Idiopathic oligospermia (IO) is a dilemma that faces every andrologist and yet is one of the most common causes of male infertility.[3] With various studies in the literature suggesting multiple empirical treatment modalities that could increase sperm count and motility, none is yet established to be the standard of care.[4] When it comes to the treatment of IO, we still have a long way to go. Although studies have shed some light on multiple treatment modalities and their effectiveness, one of the most fascinating ones is follicle-stimulating hormone (FSH). FSH is a hormone secreted by the anterior pituitary gland which plays a major role in spermatogenesis by acting on  Sertoli cells More Details; it also plays an important role in sperm DNA integrity.[5] Multiple studies have shown that FSH improves sperm quality, with different doses and on multiple populations.[6],[7],[8] The exact dose of FSH is yet to be established; Ding et al.[6] suggested that high doses of FSH (at least 200 IU) would yield the highest effect on sperms' quality.

We believe that low doses of FSH can be also effective. In our study, we aim to prove that small doses of FSH can be effective in cases of IO. Furthermore, our study will try to elucidate the effect of FSH in patients with severe IO (sperm count of <5 million/ml) which would solidify the effectiveness of FSH as a treatment modality of IO.


   Methodology Top


This is a single tertiary center retrospective study; all patients with severe IO from January 2016 till January 2018 were included in the study. We excluded patients with abnormal hormonal profile (high FSH), low volume ejaculate, sperm count more than 5 million/ml, varicocele, abnormal karyotype, and patients undergoing or received other treatment modalities for severe IO. We divided our retrospective population into 2 groups, Group 1 who received FSH 75 IU (Menogon®) twice a week and Group 2 who received FSH 150 IU (Menogon®) twice a week; both groups received the treatment regularly for 4 months. A baseline semen before initiation of treatment and another one after 4 months were collected. Data collected included age, sperm count and total motility before treatment, and sperm count and total motility 4 months after treatment. Data were entered using an excel sheet; data analysis was done using The IBM SPSS® software. Descriptive analysis was done, and t-test was used to compare the mean between the groups.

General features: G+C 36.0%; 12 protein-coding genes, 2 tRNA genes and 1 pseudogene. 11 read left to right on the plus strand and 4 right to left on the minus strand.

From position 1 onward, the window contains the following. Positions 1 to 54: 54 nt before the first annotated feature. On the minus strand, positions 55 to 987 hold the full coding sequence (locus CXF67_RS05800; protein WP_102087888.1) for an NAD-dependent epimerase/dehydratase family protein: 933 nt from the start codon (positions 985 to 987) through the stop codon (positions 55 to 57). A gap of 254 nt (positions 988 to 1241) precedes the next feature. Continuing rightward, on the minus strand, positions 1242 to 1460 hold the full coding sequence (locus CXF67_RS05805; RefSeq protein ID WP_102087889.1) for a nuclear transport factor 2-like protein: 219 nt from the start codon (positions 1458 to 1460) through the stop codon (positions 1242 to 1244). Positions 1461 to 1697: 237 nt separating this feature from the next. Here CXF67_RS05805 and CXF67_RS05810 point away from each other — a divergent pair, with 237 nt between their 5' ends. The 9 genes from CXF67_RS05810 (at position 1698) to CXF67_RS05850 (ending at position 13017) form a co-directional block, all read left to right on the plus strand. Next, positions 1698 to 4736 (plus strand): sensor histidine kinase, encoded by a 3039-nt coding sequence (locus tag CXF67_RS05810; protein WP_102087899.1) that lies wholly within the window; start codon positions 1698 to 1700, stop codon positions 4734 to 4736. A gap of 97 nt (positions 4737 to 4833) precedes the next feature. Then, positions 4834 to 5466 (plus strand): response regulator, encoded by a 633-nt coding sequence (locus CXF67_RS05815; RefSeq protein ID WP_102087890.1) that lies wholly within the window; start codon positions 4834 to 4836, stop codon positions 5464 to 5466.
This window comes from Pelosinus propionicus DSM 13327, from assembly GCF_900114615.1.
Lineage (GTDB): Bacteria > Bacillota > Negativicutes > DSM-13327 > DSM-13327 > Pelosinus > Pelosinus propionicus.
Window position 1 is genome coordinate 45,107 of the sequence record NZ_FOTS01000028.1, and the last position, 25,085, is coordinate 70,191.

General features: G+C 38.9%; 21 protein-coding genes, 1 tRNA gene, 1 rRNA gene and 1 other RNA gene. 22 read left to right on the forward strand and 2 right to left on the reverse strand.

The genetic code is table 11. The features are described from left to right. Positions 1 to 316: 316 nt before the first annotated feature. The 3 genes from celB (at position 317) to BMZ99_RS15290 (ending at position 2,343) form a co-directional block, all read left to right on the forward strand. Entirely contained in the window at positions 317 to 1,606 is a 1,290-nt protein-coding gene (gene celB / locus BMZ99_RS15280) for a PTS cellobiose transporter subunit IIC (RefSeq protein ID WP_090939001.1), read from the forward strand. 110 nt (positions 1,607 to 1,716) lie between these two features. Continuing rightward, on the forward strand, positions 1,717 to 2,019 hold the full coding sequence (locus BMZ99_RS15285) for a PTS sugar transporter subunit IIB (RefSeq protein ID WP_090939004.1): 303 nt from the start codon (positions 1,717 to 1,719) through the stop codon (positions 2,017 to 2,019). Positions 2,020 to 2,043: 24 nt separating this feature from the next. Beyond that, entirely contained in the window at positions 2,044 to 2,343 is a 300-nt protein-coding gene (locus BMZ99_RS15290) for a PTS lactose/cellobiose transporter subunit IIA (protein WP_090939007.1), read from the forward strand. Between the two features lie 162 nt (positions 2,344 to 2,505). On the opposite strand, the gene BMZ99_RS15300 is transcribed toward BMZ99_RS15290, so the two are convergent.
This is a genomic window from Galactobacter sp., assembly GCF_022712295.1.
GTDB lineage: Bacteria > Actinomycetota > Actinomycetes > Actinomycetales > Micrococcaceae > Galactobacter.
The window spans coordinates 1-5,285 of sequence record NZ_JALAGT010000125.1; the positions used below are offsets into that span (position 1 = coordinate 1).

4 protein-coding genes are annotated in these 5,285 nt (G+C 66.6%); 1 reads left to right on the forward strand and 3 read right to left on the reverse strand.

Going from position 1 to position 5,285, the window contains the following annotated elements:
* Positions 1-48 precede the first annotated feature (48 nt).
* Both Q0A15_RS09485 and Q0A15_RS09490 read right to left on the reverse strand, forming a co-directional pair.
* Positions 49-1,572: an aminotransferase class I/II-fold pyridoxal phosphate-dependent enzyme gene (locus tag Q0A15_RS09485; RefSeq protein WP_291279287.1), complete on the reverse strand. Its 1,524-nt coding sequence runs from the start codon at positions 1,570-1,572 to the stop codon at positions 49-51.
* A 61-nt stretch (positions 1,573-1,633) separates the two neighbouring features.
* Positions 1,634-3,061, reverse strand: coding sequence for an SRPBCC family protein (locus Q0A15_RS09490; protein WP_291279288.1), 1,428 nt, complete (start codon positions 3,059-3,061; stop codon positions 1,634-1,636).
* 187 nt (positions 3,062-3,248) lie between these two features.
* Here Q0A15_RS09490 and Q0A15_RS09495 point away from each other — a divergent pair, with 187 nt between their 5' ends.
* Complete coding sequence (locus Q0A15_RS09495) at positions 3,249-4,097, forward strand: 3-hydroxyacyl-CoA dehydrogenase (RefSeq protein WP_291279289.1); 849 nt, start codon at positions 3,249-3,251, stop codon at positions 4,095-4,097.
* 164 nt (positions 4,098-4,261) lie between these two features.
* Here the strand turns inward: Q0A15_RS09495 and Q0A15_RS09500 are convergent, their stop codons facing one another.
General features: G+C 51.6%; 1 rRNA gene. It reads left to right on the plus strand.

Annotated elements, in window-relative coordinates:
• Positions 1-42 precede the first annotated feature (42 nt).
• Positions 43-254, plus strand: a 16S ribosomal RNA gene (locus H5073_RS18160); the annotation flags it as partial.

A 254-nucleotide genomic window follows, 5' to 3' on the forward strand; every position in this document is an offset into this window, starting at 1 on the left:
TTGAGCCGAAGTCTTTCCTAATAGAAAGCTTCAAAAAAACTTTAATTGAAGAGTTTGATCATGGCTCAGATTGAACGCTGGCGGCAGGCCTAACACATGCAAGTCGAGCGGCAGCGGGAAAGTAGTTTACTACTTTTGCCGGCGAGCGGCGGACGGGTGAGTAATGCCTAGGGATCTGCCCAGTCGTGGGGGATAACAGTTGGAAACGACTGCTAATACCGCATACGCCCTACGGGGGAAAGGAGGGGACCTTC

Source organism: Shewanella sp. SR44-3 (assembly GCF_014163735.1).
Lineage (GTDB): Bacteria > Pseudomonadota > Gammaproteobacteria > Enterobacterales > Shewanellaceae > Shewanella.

Results Top


Number of the patients included in the study was 32. Group 1 included 16 patients who received FSH 75 IU. Group 2 included 16 patients who received FSH 150 IU. The mean age in Group 1 was 36.6 years and Group 2 was 37 years. The mean sperm count before treatment in Group 1 was 1.235 million/ml and in Group 2 was 0.578 million/ml. The mean total sperm motility before treatment in Group 1 was 23.9%, while in Group 2, it was 21.8% [Table 1].
Table 1: The means of the 2 groups

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After 4 months of treatment, the mean sperm count in Group 1 increased to 4.745 million/ml, while in Group 2, it was 1.516 million/ml. The mean total motility in Group 1 was 20.3%, while Group 2 mean total motility was 27.5% [Table 1].

When comparing Group 1 before treatment and posttreatment in regard to sperm count, posttreatment sperm count had an improvement which was statistically significant (P = 0.006). Furthermore, comparing total motility prior and posttreatment, there was no statistically significant improvement (P = 0.5) [Table 2].
Table 2: The means of Group 1 before treatment and posttreatment with P value comparing the means using t-test